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What is Generalized Anxiety Disorder?

Anxiety disorders are the most common mental illness in the U.S., affecting 40 million adults 18 years of age and older, or 18% of the population (National Institute of Mental Health). Although highly treatable, only one-third of anxiety sufferers seek treatment (Association and Depression Association of America). In contrast to people who don’t suffer with anxiety, people with anxiety disorders are 3 to 5 times more likely to go see a physician and 6 times more likely to be hospitalized for psychiatric disorders. Anxiety sufferers are more likely to also suffer with depression, and almost half of those diagnosed with depression also have a co-occurring anxiety disorder. Generalized Anxiety Disorder (GAD) impacts about 6.8 million American adults or 3.1% of the total adult population. People with this disorder have persistent and excessive worry over which they can exercise little, if any, control. It’s as if their brains are in “overdrive mode” and they can’t slow their worry down. Their anxiety is typically relentless and way out of proportion to any actual danger. Sufferers may recognize their worry is out of proportion to reality, but report an inability to turn off their worry. Anticipating a worst-case scenario, their worries can be theme based (finances, family, work, school, health, etc,), or may be more generalized in scope — a sense of impending doom and gloom seemingly without explanation. GAD can develop at any point in the life...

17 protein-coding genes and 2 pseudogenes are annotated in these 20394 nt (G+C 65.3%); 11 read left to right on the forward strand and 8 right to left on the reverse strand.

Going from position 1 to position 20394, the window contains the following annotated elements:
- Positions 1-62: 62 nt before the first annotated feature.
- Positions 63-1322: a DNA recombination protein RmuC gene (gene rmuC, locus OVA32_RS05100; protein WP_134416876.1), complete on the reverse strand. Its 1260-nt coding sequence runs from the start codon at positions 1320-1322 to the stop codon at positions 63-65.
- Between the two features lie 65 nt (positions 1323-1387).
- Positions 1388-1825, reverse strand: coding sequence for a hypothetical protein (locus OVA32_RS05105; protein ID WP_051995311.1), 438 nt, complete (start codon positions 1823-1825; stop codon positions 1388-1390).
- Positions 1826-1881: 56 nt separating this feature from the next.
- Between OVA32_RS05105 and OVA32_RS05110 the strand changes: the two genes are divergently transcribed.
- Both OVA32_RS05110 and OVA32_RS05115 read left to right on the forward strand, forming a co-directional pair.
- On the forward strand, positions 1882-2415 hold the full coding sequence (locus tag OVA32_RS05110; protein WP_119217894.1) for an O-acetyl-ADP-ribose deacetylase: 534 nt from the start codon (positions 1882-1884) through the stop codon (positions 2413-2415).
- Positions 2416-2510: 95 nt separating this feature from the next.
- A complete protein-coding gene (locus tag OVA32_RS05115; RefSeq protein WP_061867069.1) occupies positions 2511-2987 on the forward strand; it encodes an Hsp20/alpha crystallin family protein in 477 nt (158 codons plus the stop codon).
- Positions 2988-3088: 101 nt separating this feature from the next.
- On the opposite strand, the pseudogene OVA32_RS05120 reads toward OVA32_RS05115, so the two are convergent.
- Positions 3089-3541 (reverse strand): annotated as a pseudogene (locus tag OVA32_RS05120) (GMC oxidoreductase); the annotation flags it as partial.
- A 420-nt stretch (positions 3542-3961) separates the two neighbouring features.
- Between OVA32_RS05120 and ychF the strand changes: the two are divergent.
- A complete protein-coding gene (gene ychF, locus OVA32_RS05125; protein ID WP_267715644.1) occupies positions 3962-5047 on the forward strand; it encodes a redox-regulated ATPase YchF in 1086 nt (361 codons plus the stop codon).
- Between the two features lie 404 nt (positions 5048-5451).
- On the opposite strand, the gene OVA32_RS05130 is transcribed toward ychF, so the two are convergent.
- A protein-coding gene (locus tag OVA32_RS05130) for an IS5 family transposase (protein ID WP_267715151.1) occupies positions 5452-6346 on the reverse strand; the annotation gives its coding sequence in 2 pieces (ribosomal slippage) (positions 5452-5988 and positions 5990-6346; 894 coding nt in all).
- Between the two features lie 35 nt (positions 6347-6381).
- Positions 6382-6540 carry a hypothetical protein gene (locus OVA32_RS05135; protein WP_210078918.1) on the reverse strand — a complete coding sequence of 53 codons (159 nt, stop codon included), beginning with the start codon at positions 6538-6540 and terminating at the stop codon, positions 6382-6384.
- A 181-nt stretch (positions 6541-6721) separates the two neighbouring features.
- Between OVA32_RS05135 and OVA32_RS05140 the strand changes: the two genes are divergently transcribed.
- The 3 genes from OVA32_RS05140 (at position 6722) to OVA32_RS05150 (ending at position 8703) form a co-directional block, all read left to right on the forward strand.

Source: Psych Central - Category: Psychiatry Authors: Tags: Anxiety Cognitive-Behavioral General Psychotherapy anxious thoughts Fear Fight or Flight GAD Generalized Anxiety Disorder Panic Attack worry Source Type: news

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